The designer of the National Noh Theatre, Hiroshi Ohe’s father was Shintarō Ohe (1876-1935) a leader in traditional construction who was involved with the restoration of Nikkō Tōshō-gu and the construction of the Meiji Shrine Treasure Museum. In addition to producing modern buildings, he was also actively involved in utilizing the styles and designs of traditional Japanese construction. On designing the National Noh Theatre, he said, “I wanted to appeal to the sensibility of the Japanese people of today by allowing the good qualities of modern construction to be experienced together with the taste of traditional Japanese construction”. Amid a tense relationship between the two, Kobayashi attempted to realize Ohe’s design vision and methods in the construction process.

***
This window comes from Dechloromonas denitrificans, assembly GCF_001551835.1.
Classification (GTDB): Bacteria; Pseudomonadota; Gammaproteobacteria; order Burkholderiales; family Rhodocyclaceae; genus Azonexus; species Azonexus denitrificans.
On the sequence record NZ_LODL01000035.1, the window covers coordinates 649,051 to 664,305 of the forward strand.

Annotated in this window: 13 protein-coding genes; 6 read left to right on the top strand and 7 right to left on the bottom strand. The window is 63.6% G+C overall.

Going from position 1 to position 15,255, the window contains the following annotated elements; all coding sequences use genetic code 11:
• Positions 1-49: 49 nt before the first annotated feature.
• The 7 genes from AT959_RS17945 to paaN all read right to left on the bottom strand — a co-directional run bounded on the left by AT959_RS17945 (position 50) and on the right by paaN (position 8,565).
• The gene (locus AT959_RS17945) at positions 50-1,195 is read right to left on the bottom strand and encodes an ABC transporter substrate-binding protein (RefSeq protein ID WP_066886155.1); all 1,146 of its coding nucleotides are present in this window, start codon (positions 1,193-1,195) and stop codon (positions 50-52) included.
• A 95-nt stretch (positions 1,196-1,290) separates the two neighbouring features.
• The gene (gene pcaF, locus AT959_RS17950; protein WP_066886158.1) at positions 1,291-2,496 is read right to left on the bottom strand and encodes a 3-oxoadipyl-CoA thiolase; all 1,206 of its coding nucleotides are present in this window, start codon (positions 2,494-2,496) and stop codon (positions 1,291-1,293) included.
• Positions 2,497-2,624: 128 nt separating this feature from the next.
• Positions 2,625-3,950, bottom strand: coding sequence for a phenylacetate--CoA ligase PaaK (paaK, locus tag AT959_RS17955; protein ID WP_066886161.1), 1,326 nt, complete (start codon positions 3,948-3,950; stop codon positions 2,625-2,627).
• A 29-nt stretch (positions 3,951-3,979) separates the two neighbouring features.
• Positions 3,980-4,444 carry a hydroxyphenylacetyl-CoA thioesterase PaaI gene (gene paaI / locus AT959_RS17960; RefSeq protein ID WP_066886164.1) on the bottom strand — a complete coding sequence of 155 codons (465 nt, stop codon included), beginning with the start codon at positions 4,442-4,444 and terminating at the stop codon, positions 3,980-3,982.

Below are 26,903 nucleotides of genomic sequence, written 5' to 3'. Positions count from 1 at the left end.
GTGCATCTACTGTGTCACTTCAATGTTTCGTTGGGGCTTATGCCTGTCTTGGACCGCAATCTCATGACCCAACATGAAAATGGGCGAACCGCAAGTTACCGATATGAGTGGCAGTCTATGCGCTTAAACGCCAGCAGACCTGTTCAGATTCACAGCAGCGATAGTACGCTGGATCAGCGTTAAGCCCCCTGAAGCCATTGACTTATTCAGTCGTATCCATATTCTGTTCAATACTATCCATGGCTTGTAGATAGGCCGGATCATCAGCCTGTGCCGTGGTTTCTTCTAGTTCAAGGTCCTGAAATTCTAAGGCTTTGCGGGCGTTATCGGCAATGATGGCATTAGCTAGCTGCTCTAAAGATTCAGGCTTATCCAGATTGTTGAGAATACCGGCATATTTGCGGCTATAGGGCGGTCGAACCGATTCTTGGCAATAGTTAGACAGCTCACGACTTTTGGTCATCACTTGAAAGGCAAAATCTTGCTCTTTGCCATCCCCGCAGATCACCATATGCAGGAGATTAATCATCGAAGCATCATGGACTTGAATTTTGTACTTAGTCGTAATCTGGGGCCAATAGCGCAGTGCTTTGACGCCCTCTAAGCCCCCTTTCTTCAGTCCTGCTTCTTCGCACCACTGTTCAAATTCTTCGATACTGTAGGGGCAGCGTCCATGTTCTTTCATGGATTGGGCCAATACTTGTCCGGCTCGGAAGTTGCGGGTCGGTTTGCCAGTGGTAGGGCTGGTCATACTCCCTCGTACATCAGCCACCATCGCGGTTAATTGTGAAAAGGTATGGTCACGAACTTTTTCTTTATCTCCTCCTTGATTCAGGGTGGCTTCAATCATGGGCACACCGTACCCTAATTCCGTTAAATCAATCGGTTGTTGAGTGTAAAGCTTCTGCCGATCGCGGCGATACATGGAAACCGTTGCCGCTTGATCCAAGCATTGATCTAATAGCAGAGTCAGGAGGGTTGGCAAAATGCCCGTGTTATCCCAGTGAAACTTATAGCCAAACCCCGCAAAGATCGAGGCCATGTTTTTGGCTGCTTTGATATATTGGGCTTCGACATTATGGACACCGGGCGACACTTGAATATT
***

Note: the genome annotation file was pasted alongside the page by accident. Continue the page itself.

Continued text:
“We called Mr. Ohe the “grand master.” Grand master Ohe had a great respect for the spiritual, and would often say that spirits resided in the trees. And since ancient animism flows through Noh, he would often say that creating an appropriate place for that quality to be realized was important.”

“While I have many memories of him, I will never forget going with him to see the Noh stage at Nishi Honganji in Kyoto. I was able to visit a stage that is an important national treasure and hear him explain it, and was even allowed to step on stage. I had the opportunity to see one more stage in Kyoto. We also stopped off at Nagoya to participate in a party hosted by many important friends of the grand master, and I again realized just how great he was.”